Eating in Shifts
For Katherine, owner of a holistic health-counseling service, nutritious dinners are a must. Which means that even though she and her husband eat after the kids are in bed (Oliver gets home at 8 p.m. or later), the two generations have a variation of the same meal. That can be a challenge, since Katherine’s children aren’t the most adventurous eaters. “Sometimes I have to put out a new food several times before they’ll try it,” Katherine concedes.
While she’s fixing dinner, at around 5 p.m., she puts out a plate of crudités (carrot and celery sticks, broccoli, and some nuts with a cup of ranch dressing) on the kitchen island for the kids. The children munch away while they do homework. When they’re finished, they pitch in―rolling out homemade pizza dough and decorating it with vegetables, then setting the table. At about 5:30, Katherine sits down with them as they eat dinner. “I use this time to discuss nutrition. I tell them how broccoli has a lot of iron in it and will make them strong and help them in sports,” she says.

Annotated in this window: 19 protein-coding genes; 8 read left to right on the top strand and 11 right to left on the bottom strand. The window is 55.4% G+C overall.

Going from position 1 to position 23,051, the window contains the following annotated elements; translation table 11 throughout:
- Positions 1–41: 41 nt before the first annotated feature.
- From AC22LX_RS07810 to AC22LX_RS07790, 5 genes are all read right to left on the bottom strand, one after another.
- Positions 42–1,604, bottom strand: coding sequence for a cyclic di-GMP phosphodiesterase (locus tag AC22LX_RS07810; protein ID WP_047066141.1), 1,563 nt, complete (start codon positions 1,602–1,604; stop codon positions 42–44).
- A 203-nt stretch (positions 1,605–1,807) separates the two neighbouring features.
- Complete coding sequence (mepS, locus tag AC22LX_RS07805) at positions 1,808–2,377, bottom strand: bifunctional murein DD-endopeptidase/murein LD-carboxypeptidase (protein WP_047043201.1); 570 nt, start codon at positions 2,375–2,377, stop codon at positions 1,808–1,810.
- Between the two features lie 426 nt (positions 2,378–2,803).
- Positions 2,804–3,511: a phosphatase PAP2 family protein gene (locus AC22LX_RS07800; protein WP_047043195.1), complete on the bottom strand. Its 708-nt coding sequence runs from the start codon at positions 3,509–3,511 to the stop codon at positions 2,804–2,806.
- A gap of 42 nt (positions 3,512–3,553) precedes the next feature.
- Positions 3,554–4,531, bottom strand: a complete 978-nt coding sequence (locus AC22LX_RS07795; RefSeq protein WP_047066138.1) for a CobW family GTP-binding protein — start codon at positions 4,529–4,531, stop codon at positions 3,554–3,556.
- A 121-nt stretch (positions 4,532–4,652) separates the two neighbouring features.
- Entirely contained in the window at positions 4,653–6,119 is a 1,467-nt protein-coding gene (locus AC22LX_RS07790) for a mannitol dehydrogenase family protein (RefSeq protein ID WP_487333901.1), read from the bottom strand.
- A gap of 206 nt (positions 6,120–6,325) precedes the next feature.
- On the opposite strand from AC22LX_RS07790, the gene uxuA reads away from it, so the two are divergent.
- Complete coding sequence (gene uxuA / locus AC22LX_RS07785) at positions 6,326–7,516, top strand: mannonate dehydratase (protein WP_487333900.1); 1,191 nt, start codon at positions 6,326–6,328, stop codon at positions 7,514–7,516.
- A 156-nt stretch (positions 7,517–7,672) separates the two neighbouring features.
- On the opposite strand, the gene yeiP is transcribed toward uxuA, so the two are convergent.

Besides mealtime shifts, Katherine employs other strategies to make sure the dinner hour goes smoothly. She prepares meals that will last more than a day, like one of her family’s favorites, Crunchy Crunchy Pasta, which is pasta with cauliflower, white Cheddar or Swiss cheese, sesame seeds, whole-wheat bread crumbs, and Parmesan. On the weekends, she does a big shopping trip and prepares her signature staples, including pureed zucchini and butternut squash (which she adds to things like scrambled eggs and macaroni and cheese) and a big pot of brown rice. In the freezer, she keeps cooked rice and quinoa, salmon, tuna, chicken, and shrimp, as well as frozen meals. Katherine also relies on a repertoire of about 10 basic entrées. For instance, she cooks salmon about once a week, usually marinated in soy sauce and olive oil. “Cooking healthy does not have to be time-consuming,” she insists. “I can throw together a meal in just 20 minutes.